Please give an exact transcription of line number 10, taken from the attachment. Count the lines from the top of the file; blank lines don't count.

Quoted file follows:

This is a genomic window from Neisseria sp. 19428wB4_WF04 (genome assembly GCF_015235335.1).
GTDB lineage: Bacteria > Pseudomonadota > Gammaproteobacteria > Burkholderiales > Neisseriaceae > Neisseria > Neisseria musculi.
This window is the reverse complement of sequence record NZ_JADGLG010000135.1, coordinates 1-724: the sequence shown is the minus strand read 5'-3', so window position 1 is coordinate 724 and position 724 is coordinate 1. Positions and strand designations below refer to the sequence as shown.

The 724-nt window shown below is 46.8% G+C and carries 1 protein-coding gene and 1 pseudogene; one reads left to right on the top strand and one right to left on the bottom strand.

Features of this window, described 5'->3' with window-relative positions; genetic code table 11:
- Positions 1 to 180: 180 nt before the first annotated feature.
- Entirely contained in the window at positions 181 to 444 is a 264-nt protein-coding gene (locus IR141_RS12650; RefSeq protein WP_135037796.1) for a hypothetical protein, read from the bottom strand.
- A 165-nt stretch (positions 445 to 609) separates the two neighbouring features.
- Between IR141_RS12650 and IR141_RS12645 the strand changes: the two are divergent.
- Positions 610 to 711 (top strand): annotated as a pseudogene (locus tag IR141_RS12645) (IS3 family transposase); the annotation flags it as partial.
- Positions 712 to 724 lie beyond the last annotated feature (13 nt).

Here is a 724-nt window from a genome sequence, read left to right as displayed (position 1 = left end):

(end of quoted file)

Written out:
- Positions 610 to 711 (top strand): annotated as a pseudogene (locus tag IR141_RS12645) (IS3 family transposase); the annotation flags it as partial.